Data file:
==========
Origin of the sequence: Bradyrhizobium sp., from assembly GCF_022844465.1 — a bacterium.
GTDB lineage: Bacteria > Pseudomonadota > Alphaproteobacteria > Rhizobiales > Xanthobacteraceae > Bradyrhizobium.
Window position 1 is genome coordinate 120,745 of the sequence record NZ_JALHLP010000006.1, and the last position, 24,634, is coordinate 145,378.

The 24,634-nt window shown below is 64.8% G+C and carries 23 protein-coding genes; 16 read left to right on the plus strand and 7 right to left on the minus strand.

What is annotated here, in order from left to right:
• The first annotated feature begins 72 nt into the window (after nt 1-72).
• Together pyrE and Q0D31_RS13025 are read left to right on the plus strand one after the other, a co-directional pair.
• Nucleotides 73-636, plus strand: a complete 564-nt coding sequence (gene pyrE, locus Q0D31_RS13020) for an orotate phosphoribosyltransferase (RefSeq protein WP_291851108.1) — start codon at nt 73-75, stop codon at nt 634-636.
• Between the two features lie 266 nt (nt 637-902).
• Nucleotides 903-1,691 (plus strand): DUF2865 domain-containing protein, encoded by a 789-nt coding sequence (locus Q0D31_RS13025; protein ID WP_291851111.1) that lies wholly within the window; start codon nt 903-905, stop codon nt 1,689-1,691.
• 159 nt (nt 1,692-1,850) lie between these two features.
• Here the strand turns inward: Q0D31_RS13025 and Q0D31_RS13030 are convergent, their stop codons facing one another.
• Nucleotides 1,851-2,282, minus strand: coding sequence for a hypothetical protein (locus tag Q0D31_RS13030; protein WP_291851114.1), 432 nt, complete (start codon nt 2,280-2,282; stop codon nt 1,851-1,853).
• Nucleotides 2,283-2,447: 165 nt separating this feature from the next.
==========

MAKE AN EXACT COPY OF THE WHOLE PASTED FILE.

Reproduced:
Origin of the sequence: Bradyrhizobium sp., from assembly GCF_022844465.1 — a bacterium.
GTDB lineage: Bacteria > Pseudomonadota > Alphaproteobacteria > Rhizobiales > Xanthobacteraceae > Bradyrhizobium.
Window position 1 is genome coordinate 120,745 of the sequence record NZ_JALHLP010000006.1, and the last position, 24,634, is coordinate 145,378.

The 24,634-nt window shown below is 64.8% G+C and carries 23 protein-coding genes; 16 read left to right on the plus strand and 7 right to left on the minus strand.

What is annotated here, in order from left to right:
• The first annotated feature begins 72 nt into the window (after nt 1-72).
• Together pyrE and Q0D31_RS13025 are read left to right on the plus strand one after the other, a co-directional pair.
• Nucleotides 73-636, plus strand: a complete 564-nt coding sequence (gene pyrE, locus Q0D31_RS13020) for an orotate phosphoribosyltransferase (RefSeq protein WP_291851108.1) — start codon at nt 73-75, stop codon at nt 634-636.
• Between the two features lie 266 nt (nt 637-902).
• Nucleotides 903-1,691 (plus strand): DUF2865 domain-containing protein, encoded by a 789-nt coding sequence (locus Q0D31_RS13025; protein ID WP_291851111.1) that lies wholly within the window; start codon nt 903-905, stop codon nt 1,689-1,691.
• 159 nt (nt 1,692-1,850) lie between these two features.
• Here the strand turns inward: Q0D31_RS13025 and Q0D31_RS13030 are convergent, their stop codons facing one another.
• Nucleotides 1,851-2,282, minus strand: coding sequence for a hypothetical protein (locus tag Q0D31_RS13030; protein WP_291851114.1), 432 nt, complete (start codon nt 2,280-2,282; stop codon nt 1,851-1,853).
• Nucleotides 2,283-2,447: 165 nt separating this feature from the next.